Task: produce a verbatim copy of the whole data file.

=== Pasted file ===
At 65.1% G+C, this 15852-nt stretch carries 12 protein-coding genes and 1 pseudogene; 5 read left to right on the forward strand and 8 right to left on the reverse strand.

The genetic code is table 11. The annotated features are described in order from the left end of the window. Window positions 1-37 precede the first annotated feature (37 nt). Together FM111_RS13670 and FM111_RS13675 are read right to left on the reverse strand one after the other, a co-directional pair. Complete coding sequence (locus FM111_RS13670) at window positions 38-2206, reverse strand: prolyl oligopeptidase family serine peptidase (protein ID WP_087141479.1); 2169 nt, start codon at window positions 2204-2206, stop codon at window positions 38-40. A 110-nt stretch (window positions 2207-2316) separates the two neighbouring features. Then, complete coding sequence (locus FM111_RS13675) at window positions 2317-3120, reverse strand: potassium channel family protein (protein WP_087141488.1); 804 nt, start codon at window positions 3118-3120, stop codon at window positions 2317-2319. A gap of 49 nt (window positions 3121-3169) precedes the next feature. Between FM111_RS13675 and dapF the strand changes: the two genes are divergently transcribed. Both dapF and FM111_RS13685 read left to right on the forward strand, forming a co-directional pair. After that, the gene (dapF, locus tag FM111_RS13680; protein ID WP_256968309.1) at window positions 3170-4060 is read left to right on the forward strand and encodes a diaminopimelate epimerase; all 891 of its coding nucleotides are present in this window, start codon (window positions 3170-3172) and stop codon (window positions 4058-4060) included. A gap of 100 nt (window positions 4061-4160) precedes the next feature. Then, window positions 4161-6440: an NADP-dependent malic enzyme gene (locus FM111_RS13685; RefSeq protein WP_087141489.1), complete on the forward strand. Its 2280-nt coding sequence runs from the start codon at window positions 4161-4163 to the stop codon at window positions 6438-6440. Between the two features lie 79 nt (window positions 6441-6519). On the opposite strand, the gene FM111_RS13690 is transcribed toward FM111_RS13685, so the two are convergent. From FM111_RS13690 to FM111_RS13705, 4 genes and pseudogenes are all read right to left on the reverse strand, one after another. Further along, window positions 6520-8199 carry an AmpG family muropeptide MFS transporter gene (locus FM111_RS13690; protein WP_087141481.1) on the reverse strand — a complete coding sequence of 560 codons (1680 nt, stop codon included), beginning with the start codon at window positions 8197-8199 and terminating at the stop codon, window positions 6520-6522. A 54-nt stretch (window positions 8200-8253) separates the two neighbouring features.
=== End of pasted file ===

At 65.1% G+C, this 15852-nt stretch carries 12 protein-coding genes and 1 pseudogene; 5 read left to right on the forward strand and 8 right to left on the reverse strand.

The genetic code is table 11. The annotated features are described in order from the left end of the window. Window positions 1-37 precede the first annotated feature (37 nt). Together FM111_RS13670 and FM111_RS13675 are read right to left on the reverse strand one after the other, a co-directional pair. Complete coding sequence (locus FM111_RS13670) at window positions 38-2206, reverse strand: prolyl oligopeptidase family serine peptidase (protein ID WP_087141479.1); 2169 nt, start codon at window positions 2204-2206, stop codon at window positions 38-40. A 110-nt stretch (window positions 2207-2316) separates the two neighbouring features. Then, complete coding sequence (locus FM111_RS13675) at window positions 2317-3120, reverse strand: potassium channel family protein (protein WP_087141488.1); 804 nt, start codon at window positions 3118-3120, stop codon at window positions 2317-2319. A gap of 49 nt (window positions 3121-3169) precedes the next feature. Between FM111_RS13675 and dapF the strand changes: the two genes are divergently transcribed. Both dapF and FM111_RS13685 read left to right on the forward strand, forming a co-directional pair. After that, the gene (dapF, locus tag FM111_RS13680; protein ID WP_256968309.1) at window positions 3170-4060 is read left to right on the forward strand and encodes a diaminopimelate epimerase; all 891 of its coding nucleotides are present in this window, start codon (window positions 3170-3172) and stop codon (window positions 4058-4060) included. A gap of 100 nt (window positions 4061-4160) precedes the next feature. Then, window positions 4161-6440: an NADP-dependent malic enzyme gene (locus FM111_RS13685; RefSeq protein WP_087141489.1), complete on the forward strand. Its 2280-nt coding sequence runs from the start codon at window positions 4161-4163 to the stop codon at window positions 6438-6440. Between the two features lie 79 nt (window positions 6441-6519). On the opposite strand, the gene FM111_RS13690 is transcribed toward FM111_RS13685, so the two are convergent. From FM111_RS13690 to FM111_RS13705, 4 genes and pseudogenes are all read right to left on the reverse strand, one after another. Further along, window positions 6520-8199 carry an AmpG family muropeptide MFS transporter gene (locus FM111_RS13690; protein WP_087141481.1) on the reverse strand — a complete coding sequence of 560 codons (1680 nt, stop codon included), beginning with the start codon at window positions 8197-8199 and terminating at the stop codon, window positions 6520-6522. A 54-nt stretch (window positions 8200-8253) separates the two neighbouring features.